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• Developed in Australia, a non-treaty territory, in the 1970s
• ‘to provide opportunities for non-Indigenous Australians to support initiatives controlled by the traditional land owners in their struggle for self-determination and economic independence.’ (Pay the Rent Rationale, www.treatyrepublic.net/pay-the-rent-rationale, p. 1)
• Understood as reparation for the collective damage done to the original citizens of the land as a consequence of the occupation and theft of land resulting from European occupation.
• Is a position that rejects the concepts of Terra Nullius and Doctrine of Discovery , and recognizes the inherent rights of the original holders of the land, in Australia those ...nations occupying prior to 1788.
• Churches have been a significant force in implementing Pay the Rent.
• Pay the Rent is done by both individuals and organizations such as churches.
• Has been adopted by some non-Indigenous Australians until such time as the Australian Government fulfils its obligations and begins to pay the rent on behalf of all those and their successors from the date of first European arrival who have benefitted from the occupation.
• Pay the Rent provides an opening for relationship building between those paying and the Nation to which the rent is paid.
• Pay the Rent:
o Acknowledges responsibility, accepts obligations, allows compensation
o Promotes understanding and mutual respect and good will between colonial societies and the Indigenous nations in Australia and throughout the world
o Will bring benefits to Indigenous Peoples especially in the areas of health and wellbeing, land and resources, and customs and heritage. Will empower local Elders to implement traditional law and support a cultural rebirth of communities and languages
o Will help with land care programs and support environmental wellbeing.
o Is a moral and legal obligation in light of no recognition by the Australian government of Indigenous sovereignty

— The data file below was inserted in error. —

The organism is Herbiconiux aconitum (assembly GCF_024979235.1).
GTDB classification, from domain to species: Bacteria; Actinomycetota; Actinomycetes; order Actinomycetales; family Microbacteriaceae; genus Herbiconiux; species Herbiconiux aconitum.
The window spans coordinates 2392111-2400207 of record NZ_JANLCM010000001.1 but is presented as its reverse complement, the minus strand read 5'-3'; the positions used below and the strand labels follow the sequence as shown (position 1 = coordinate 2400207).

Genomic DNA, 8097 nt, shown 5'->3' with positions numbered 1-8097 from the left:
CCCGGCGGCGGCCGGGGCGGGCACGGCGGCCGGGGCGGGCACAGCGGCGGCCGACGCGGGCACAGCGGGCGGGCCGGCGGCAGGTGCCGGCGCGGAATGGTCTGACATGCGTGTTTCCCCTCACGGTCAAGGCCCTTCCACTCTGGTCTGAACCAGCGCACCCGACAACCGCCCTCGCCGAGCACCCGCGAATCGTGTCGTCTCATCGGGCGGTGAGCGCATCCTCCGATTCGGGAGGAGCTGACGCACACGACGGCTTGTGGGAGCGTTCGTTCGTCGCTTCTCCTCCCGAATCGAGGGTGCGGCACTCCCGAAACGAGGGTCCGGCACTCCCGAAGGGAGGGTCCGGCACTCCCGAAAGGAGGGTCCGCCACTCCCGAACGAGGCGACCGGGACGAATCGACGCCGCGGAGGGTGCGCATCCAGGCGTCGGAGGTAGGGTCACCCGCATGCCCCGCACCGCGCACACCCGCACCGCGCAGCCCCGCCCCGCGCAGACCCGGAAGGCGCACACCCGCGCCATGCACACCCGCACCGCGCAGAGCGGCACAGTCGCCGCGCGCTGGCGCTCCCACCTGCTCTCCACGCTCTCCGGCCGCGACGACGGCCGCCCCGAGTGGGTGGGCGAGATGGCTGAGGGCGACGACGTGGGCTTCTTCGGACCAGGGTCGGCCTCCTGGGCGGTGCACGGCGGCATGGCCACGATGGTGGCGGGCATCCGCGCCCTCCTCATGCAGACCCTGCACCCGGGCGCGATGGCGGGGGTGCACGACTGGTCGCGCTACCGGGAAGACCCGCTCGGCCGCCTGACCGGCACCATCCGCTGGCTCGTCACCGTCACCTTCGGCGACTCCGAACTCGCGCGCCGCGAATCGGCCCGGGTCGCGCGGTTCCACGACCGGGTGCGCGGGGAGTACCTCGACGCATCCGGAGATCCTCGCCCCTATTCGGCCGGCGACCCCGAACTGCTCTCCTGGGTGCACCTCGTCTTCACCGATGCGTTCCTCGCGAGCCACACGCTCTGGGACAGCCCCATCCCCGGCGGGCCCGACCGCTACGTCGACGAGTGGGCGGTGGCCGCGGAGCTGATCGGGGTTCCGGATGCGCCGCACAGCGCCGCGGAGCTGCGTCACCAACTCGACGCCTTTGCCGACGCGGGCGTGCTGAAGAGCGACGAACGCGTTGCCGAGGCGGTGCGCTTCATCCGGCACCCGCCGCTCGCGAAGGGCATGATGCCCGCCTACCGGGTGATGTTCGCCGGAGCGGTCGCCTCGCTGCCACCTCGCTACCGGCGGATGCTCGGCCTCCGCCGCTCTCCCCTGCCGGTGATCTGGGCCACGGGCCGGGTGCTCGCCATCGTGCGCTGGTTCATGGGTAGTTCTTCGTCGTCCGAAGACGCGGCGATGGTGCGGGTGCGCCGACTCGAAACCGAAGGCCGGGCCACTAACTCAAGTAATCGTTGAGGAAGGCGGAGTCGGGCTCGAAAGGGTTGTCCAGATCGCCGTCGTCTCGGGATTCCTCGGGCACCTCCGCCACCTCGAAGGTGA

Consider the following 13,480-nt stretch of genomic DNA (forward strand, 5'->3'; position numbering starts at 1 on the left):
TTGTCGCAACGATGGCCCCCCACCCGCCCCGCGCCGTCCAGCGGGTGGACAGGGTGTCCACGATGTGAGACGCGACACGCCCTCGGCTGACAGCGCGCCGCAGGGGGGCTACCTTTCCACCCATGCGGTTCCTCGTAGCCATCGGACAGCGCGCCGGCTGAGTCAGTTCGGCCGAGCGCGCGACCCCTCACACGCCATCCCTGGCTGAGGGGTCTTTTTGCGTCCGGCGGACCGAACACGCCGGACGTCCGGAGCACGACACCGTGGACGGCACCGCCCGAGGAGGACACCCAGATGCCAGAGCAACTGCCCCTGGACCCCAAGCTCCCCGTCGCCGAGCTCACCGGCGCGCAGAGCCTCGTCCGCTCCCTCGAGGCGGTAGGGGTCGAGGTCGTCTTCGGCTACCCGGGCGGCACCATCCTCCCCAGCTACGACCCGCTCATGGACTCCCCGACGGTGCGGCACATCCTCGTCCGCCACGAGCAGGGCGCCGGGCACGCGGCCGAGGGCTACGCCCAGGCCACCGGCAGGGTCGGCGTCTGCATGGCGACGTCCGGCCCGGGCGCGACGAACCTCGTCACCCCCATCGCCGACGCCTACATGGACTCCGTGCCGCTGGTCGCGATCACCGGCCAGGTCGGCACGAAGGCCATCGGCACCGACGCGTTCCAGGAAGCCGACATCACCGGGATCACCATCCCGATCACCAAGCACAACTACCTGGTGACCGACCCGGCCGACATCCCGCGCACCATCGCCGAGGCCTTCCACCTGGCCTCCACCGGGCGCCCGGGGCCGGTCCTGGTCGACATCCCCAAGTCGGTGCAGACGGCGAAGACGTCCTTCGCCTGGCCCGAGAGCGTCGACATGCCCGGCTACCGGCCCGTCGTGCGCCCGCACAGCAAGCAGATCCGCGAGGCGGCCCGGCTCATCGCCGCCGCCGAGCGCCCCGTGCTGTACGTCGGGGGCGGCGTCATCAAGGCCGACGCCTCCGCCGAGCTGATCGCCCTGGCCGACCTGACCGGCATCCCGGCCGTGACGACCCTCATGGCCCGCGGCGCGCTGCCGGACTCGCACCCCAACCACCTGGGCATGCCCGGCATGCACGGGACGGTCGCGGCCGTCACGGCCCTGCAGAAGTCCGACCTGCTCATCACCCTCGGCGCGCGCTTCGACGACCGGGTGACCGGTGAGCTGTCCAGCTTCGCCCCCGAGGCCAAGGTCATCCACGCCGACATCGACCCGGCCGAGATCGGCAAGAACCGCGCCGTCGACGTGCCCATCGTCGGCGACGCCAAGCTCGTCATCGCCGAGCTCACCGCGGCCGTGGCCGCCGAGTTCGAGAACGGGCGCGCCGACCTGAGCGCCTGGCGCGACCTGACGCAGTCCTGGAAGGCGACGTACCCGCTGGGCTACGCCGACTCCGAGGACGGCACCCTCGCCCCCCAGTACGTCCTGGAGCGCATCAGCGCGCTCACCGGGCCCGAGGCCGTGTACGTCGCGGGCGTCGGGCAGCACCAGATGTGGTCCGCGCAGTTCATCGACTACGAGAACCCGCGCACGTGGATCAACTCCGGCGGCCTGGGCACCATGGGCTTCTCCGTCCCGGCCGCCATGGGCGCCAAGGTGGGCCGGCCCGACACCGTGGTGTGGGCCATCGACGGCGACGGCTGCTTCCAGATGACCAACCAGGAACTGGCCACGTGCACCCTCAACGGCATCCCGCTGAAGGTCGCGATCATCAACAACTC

o Opens the door to the Dreaming for non-Indigenous Australians and allows them to become part of the land. (ibid, p. 3-4)
• Quakers in Australia statement in their Faith and Practice, #5.30. Indicates that campaign suggests paying 2% of their property tax to the local Indigenous Nation.
Share the Gifts: Honour the Treaties Development
• Elaine Bishop spoke about the Australian Pay the Rent movement at a Kairos gathering some years ago that had been addressed by Mb Treaty Relations Commissioner Jamie Wilson. Many present expressed interest in the idea being developed in Canada.
• In 2012 a small group of Kairos members, hosted by Commissioner Wilson, met several times to see if it were possible to adapt Pay the Rent to treaty territories. They adapted the name to: Pay the Rent: Honour the Promise.
• They thought that this was a promising idea to offer to Settler peoples a way of confirming their treaty membership on an annual basis.
• Discussions that were unresolved included how to calculate a reasonable annual payment (percentage of total taxes? percentage of property taxes? proportion of Mb Hydro bills?) and to whom payment would be made (Treaty 1 organization? Assembly of Manitoba Chiefs? Manitoba Métis Federation?)
• Initial feelers were sent to possible recipient organizations with no responses received.
• Another option briefly discussed was forming a foundation.
• Since then occasional exploration of the idea with Indigenous and non-Indigenous people has resulted in encouragement that the idea be developed.
• Some initial thinking about the potential of a foundation took place when Elaine Bishop and Robert Miller met in the summer of 2016. Their thinking included:
o Creating a foundation with two streams: Indigenous and Settler. An overall Governing Circle (Board) could include both but be Indigenous led.
o Settler part would be responsible for developing the paying the gift, doing education, finding people to share their gifts, spreading the word, consulting effectively with Indigenous colleagues
o The Indigenous part would decide how the funds were spent, consult on education plans to ensure that they were ‘in right ordering’ etc.
o While starting in Manitoba as the movement developes here there could be initiatives to extend it beyond Manitoba to both treaty and non-treaty areas. Kairos already has expressed an interest in such a movement. Canadian Friends Service Committee has just started a reparations fund that is following Manitoba developments with interest.
• Meetings with Elders reflected that ‘rent’ is not a concept within Indigenous traditions. The revised name chosen for this work is ‘Share the Gifts—Honour the Treaties’. This name has been reserved with the Corporations Branch of the Manitoba Government.
• Discussions have included thinking about registering a non-profit organization with this name, and then exploring how a foundation or alternative structure could be developed. A community consultation is planned for April 29 2017 to test these ideas with Elders and others to decide whether and how to move forward.
Elaine Bishop on behalf of the interim working group available at [email protected]